Birth control rights encounter threat on 40th anniversary

Barbara Miner

May 26, 2005

Forty years ago on June 7, in one of the century's most important advances for women, the U.S. Supreme Court upheld a married couple's right to birth control. Today, that right is under attack.

The 1965 Griswold v. Connecticut decision helped usher in an era when, for the first time in history, women could control when and how many children they would have. Today, virtually all American women -- 98 percent -- use a contraceptive method at some point in their lives, according to the Alan Guttmacher Institute.

But that is not stopping religious and ideological extremists from declaring war on birth control.

Bolstered by religious conservatives willing to flex their bulging political muscle, the movement against birth control has moved beyond the fringe. Across the country, many pharmacists won't fill birth control prescriptions, some hospital emergency rooms refuse to dispense emergency contraception and some state legislatures are cutting funds for family planning.

Conservatives in the Roman Catholic Church, meanwhile, are pushing for stricter enforcement of the church's stance that all forms of artificial birth control are immoral.

Many anti-abortionists, taking their war to a new level, argue that hormonal birth control is "chemical abortion." To make their case, they rely on a religious, rather than medical, definition of pregnancy.

The American College of Obstetricians and Gynecologists, which represents more than 47,000 members, defines pregnancy as occurring when a fertilized egg implants in the uterus.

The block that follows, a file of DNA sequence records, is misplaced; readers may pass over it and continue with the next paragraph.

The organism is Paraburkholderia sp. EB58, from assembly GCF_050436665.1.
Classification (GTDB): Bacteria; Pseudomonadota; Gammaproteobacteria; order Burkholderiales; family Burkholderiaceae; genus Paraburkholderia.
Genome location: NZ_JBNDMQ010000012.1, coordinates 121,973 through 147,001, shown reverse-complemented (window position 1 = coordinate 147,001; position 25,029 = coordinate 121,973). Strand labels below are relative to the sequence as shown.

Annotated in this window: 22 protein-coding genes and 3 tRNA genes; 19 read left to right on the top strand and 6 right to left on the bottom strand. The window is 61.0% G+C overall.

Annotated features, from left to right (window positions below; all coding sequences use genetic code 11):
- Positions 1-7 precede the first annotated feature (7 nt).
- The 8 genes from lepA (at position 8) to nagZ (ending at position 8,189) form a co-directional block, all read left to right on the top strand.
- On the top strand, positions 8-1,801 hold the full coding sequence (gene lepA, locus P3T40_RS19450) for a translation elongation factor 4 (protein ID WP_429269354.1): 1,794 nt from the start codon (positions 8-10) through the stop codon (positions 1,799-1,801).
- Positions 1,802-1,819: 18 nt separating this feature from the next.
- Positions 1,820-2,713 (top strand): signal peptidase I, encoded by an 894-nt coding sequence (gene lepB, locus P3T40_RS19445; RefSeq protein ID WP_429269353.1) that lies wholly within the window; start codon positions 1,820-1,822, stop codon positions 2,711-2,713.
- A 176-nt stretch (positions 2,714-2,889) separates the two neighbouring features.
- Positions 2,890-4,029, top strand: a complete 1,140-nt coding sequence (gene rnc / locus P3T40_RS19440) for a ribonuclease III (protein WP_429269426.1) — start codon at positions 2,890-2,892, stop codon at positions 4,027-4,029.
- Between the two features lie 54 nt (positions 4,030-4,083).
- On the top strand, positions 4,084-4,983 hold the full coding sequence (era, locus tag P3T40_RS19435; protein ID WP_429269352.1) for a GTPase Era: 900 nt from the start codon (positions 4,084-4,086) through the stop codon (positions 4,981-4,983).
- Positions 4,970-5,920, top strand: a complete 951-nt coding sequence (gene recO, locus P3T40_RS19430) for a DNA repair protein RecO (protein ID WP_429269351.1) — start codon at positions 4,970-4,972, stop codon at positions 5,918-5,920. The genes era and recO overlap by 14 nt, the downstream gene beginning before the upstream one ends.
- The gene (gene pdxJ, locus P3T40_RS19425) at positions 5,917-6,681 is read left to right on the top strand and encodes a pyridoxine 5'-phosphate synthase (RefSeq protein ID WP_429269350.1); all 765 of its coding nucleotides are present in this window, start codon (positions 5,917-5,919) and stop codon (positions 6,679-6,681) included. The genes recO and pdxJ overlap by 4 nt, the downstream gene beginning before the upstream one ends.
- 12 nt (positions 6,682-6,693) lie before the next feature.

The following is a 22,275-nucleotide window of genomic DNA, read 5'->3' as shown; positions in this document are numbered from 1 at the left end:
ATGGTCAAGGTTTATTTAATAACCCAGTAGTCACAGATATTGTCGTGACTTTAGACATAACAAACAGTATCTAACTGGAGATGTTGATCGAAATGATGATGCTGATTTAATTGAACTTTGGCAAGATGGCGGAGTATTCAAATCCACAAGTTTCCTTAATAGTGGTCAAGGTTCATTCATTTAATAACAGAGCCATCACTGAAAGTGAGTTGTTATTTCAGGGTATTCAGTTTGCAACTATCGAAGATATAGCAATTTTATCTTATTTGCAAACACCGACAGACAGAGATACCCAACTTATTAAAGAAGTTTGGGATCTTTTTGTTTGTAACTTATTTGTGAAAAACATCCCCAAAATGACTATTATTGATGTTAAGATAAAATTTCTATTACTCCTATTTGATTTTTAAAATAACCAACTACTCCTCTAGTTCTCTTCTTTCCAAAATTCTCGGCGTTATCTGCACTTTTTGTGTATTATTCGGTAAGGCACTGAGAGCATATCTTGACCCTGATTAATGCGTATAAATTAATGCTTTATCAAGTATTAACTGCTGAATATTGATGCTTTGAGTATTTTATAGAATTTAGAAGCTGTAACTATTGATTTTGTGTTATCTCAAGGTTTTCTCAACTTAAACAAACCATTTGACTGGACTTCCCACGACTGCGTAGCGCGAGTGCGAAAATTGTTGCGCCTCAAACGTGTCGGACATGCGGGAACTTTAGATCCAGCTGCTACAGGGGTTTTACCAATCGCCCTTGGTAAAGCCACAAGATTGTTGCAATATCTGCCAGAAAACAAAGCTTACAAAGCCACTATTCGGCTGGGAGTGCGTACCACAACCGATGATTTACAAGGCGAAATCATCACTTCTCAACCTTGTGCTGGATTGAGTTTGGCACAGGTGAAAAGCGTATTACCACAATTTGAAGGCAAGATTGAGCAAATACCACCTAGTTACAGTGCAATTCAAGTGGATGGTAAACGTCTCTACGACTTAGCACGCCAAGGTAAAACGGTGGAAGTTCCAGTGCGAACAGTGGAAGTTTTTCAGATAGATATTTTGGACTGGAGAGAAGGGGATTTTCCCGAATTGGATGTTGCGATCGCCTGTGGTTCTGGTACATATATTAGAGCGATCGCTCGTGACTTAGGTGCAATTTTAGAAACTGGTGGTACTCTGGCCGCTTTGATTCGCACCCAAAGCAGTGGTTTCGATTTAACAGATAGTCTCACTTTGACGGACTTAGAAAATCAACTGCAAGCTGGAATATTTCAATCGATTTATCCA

But extremists in the anti-abortion movement have ditched this definition, arguing instead that pregnancy begins at conception when a sperm fertilizes the egg. What's more, they argue that this fertilized egg -- which is smaller than the period at the end of this sentence -- has the same moral and legal rights as a living human being.

Much of the current controversy centers on emergency contraception. A high dose of this hormonal birth control is 90 percent effective in preventing a pregnancy if taken within 72 hours of unprotected intercourse. Often called "the morning after pill," it has no effect if a woman is already pregnant, and it should not be confused with the RU-486 abortion pill.

Both the American College of Obstetricians and Gynecologists and the American Medical Association advocate emergency contraception's over-the-counter availability. Planned Parenthood estimates that wider access to this birth control could prevent 1.7 million unintended pregnancies and 800,000 abortions each year.

Yet the campaign against emergency contraception is so strong that Wal-Mart, the country's largest retailer and the fourth-largest provider of pharmaceuticals, won't even stock the drug.

The extremists have also held up the Food and Drug Administration's approval of over-the-counter status for emergency contraception. (Canada, by contrast, granted over-the-counter status on April 19.)